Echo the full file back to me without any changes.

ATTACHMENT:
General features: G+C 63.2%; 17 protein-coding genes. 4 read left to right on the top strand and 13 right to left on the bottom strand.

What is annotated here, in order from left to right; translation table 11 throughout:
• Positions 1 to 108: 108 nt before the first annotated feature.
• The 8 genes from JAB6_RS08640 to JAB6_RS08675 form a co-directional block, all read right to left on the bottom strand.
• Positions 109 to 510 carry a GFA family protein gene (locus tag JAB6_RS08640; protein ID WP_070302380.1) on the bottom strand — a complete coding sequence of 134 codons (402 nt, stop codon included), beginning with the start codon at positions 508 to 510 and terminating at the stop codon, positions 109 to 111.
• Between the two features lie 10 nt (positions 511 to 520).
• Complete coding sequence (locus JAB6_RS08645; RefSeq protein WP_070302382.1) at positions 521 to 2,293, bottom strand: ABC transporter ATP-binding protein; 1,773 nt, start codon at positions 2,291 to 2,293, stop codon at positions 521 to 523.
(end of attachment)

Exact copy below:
General features: G+C 63.2%; 17 protein-coding genes. 4 read left to right on the top strand and 13 right to left on the bottom strand.

What is annotated here, in order from left to right; translation table 11 throughout:
• Positions 1 to 108: 108 nt before the first annotated feature.
• The 8 genes from JAB6_RS08640 to JAB6_RS08675 form a co-directional block, all read right to left on the bottom strand.
• Positions 109 to 510 carry a GFA family protein gene (locus tag JAB6_RS08640; protein ID WP_070302380.1) on the bottom strand — a complete coding sequence of 134 codons (402 nt, stop codon included), beginning with the start codon at positions 508 to 510 and terminating at the stop codon, positions 109 to 111.
• Between the two features lie 10 nt (positions 511 to 520).
• Complete coding sequence (locus JAB6_RS08645; RefSeq protein WP_070302382.1) at positions 521 to 2,293, bottom strand: ABC transporter ATP-binding protein; 1,773 nt, start codon at positions 2,291 to 2,293, stop codon at positions 521 to 523.